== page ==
Written and directed by Damian Szifron, Wild Tales (Relatos Salvajes) is a film that definitely lives up to its namesake. Set in Argentina, the film is an anthology that revolves around six very different stories which all share themes of violence. It explores how people can either benefit from or succumb to acts of vengeance. Though told in a very straightforward manner, the film is anything but traditional. In fact it is downright gleeful in its absolutely bonkers approach to plane crashes, rat poison, car crashes, corruption, misuse of power, and wedding receptions.
The segments all differ in length as Szifron aims to up the ante with each tale. The sense of comedy and drama intensifies within each story. One segment features a music critic (Dario Grandanetti) who finds himself on airplane unaware that he and the several other passengers share a common connection. There is also the story of a man (Ricardo Darin) whose life is turned upside down after a series of incidents involving a tow truck.
The darker moments in Wild Tales arrive when a waitress (Julieta Zylberberg), at a roadside café, learns that the customer she is to serve is a man who ruined her life many years ago. Assisted by the café’s cook (Rita Cortese), the woman becomes determined to kill the man once and for all. Another tale offers a more tragic tone as the question of morality arises when a rich man’s son, his lawyer, a groundskeeper, and a prosecutor all cross paths. Greed comes into play when the groundskeeper (German de Silva) offers to take the fall for his boss for the right price. With everyone wanting their piece of the pie, the wealthy father (Oscar Martinez) finds himself pondering how much he is really willing to spend to protect his son.
There is also the story of two men (Leonardo Sbaraglia and Walter Donado) from different classes and lifestyles whose lives intersect in both violent and comical ways. However, their tale does not hold a candle to the craziness that erupts at the wedding reception for a newlywed couple (Erica Rivas and Diego Gentile). Thanks to the unraveling of secrets, the couple’s big day hilariously goes from bad to horrendous.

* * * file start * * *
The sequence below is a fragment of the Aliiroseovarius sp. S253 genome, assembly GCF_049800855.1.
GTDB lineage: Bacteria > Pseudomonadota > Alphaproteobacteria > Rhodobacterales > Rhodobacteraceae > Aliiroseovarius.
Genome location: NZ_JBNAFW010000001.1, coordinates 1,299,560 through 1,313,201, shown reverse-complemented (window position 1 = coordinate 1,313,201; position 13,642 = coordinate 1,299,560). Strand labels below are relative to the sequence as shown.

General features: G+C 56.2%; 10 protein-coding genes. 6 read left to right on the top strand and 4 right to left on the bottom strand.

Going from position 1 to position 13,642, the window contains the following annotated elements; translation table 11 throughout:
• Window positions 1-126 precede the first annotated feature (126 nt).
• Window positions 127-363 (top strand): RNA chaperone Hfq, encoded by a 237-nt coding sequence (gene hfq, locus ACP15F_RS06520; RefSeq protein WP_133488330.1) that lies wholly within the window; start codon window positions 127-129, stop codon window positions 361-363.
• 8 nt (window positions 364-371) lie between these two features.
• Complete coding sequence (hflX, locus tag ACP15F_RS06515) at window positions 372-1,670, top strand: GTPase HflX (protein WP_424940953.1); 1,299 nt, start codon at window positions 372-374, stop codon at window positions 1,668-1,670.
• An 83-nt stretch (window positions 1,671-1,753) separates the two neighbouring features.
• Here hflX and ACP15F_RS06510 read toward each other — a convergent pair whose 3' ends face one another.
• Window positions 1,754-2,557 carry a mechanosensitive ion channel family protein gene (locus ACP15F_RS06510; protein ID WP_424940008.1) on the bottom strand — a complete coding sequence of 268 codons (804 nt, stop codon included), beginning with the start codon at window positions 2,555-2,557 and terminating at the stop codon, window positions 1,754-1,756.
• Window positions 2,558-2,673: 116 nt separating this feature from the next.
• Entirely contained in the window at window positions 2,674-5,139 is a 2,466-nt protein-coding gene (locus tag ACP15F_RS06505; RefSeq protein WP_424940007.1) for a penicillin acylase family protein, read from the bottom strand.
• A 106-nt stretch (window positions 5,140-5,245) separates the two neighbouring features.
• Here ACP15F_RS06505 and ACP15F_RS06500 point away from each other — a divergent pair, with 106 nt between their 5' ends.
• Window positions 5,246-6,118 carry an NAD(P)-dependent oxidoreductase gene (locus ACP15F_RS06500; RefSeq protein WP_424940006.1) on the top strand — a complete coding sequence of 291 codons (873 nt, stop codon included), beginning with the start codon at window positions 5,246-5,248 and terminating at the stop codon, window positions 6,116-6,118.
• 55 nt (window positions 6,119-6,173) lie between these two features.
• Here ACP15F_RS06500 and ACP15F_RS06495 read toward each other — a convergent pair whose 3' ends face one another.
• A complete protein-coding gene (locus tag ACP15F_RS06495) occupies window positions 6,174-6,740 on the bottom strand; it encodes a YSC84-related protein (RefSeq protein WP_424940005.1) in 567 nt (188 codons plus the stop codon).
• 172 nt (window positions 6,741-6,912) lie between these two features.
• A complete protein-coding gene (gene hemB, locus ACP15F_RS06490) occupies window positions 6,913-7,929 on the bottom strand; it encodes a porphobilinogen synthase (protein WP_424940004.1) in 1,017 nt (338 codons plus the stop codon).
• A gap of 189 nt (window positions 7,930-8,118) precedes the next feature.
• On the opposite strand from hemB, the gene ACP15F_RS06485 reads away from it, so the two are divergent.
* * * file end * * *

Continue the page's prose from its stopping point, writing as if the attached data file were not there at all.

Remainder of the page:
Aided by cinematographer Javier Julia, Damian Szifron manages to give each tale its own distinct look and feel. Gustavo Santaolalla’s rich score only helps to enhance the vibrant and diverse tones within the film. Szifron’s usage of close-ups and zoom shots provide an engaging feel to the dramatic moments and his occasional incorporation of dizzying camera work adds a sense of whimsy to the comedic moments.
Wild Tales is a phenomenal film that features a great cast and outrageous segments. It doesn’t just confirm Argentina’s status as one of the leading countries in Latin American cinema, but is also enthralling and accessible at the same time. In the end, Wild Tales is an incredible film from Damian Szifron.
© thevoid99 2015
This sounds terrific! It’s great to be informed of worthwhile foreign cinema. There’s so much to keep up with, these days.
This is one the gems that emerged from the Oscars and this is certainly a film that has to be seen. It is at times discomforting but there’s moments that are just flat-out hilarious.
This sounds dizzying and interesting. I imagine that I will enjoy it and have you to thank – for bringing it to my attention, and for writing about it so well.
Thank you. It’s insane but dammit, it’s truly one of the most incredible films I had ever seen.
This is crazy. I could not believe it what I saw… This is simply remarkable film. There were no sane person at all.. wow 🙂
I know. It’s fucking bonkers and I love every minute of it.
Oh yes, I loved the wedding and the airplane part… 🙂 too sad it was just too short.
Yeah, I wish some of it was longer. It is so fun.
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